I told folks I’d handle scribe post duties today, so here goes. We made lists of organic farming techniques that students viewed at green.tv in the Food for Life videos (homework). While these videos were based on the UK’s Soil Association organic standards, they are almost the same as the USDA National Organic Program organic standards (established by the 1990 Organic Food Production Act). For the test, you need to know the USDA definition of organic (I have a handout for you) and methods farmers must use to earn this label:
On the outside chance that today’s discussion was of interest and you want to know more, here’s what comes to my mind. This summer I finished The Ominvore’s Dilemma: A Natural History of Four Meals, by Michael Pollan (2006). Wow. What do you eat for dinner when you can eat anything-and how do you know it is safe? That, in a nutshell, is the omnivore’s dilemma. More importantly, Pollan tries to trace what we eat to the sources. Along the way, you discover some of the “why” we eat what we do…and the answers are sometimes quite unappetizing.
I was thrilled to move to a yard last fall that gave me the room to garden again. Our last lot was too small. Here is my 10 x 20 foot raised-bed garden at about 60 days after planting:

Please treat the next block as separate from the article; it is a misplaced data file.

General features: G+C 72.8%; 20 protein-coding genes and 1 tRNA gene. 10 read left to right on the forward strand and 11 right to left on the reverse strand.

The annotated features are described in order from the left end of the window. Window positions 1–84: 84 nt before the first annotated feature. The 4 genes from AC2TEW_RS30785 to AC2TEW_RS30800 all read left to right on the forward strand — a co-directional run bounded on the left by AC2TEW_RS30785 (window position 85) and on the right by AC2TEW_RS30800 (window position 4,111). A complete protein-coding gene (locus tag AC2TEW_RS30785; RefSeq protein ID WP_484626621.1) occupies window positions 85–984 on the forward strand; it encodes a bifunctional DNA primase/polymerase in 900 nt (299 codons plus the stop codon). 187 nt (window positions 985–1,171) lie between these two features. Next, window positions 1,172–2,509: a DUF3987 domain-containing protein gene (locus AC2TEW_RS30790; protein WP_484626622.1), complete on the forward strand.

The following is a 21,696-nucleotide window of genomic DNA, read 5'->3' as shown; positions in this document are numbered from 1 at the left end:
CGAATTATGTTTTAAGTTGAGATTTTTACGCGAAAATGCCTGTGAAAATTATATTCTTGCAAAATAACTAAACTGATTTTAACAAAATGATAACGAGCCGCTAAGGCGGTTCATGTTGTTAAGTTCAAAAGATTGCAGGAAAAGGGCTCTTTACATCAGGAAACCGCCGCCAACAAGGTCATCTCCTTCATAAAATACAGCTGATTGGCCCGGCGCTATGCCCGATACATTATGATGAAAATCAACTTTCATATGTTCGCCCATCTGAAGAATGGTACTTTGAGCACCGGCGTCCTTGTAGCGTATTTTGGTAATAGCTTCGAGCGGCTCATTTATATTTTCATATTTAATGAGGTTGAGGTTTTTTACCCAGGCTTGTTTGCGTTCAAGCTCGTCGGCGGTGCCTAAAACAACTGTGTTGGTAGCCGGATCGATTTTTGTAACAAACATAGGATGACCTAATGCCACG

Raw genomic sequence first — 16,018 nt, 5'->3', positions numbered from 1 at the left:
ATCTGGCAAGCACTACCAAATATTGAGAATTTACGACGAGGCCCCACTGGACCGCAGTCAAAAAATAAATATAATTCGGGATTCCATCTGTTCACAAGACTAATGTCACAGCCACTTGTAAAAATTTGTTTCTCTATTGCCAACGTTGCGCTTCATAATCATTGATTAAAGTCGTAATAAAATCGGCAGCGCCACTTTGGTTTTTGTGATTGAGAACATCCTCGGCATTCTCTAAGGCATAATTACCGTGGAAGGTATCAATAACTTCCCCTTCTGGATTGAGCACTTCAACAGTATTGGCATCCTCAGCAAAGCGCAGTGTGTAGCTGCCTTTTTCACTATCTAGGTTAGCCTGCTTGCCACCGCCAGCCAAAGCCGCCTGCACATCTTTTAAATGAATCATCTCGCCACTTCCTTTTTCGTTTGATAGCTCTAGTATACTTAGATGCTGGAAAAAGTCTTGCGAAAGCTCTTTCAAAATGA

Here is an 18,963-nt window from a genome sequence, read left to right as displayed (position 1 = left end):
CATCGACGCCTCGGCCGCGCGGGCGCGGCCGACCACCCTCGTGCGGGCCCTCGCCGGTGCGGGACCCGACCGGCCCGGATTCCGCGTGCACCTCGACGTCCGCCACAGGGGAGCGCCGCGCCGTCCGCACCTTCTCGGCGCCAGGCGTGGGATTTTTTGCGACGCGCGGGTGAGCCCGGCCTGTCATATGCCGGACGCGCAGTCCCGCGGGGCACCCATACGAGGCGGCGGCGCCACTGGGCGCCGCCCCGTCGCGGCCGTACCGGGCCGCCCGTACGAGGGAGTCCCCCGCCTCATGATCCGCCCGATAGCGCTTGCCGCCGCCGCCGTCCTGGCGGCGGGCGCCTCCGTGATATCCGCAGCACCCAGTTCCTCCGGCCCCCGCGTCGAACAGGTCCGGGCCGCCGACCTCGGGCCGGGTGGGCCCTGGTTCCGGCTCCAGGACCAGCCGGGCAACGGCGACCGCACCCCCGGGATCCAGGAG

My daughter helped me plant it in last April. We grew tomatoes, cucumbers, lettuce, onions, potatoes, corn, squash, carrots, and herbs (oregano, basil, rosemary, cilantro, mint)–all in this small space. While I can’t grow all my veggies, I’m glad I can show my kids where food comes from, other than the grocery. I’ve read the average piece of produce in an American supermarket travels some 1,500 miles! It takes a tremendous amount of oil to ship out-of-season “fresh” produce to our grocery stores. So, my little garden is an attempt to save some oil in a way. People make a great deal of fuss about buying organic without realizing that large-scale organic (like Whole Foods) uses a lot of energy resources. Perhaps the MOST “environmentally-friendly” food choice one can make is to buy local.
Pollan also explores industrialized meat production (feedlots or CAFOs). I don’t want to get to far into that topic today as someone has already blogged on it in from your class. He affirms much of what was documented by Eric Schlosser in Fast Food Nation (2001). Another gripping read about the American diet–I think you guys did in 9th grade? If the topic interests you, keep your eyes open for the documentary movie Food, Inc., which was in theaters this summer. I know Time Warner has it on DVR currently. Check out the trailer (it features Pollan and Schlosser):
So, do you know where your food comes from?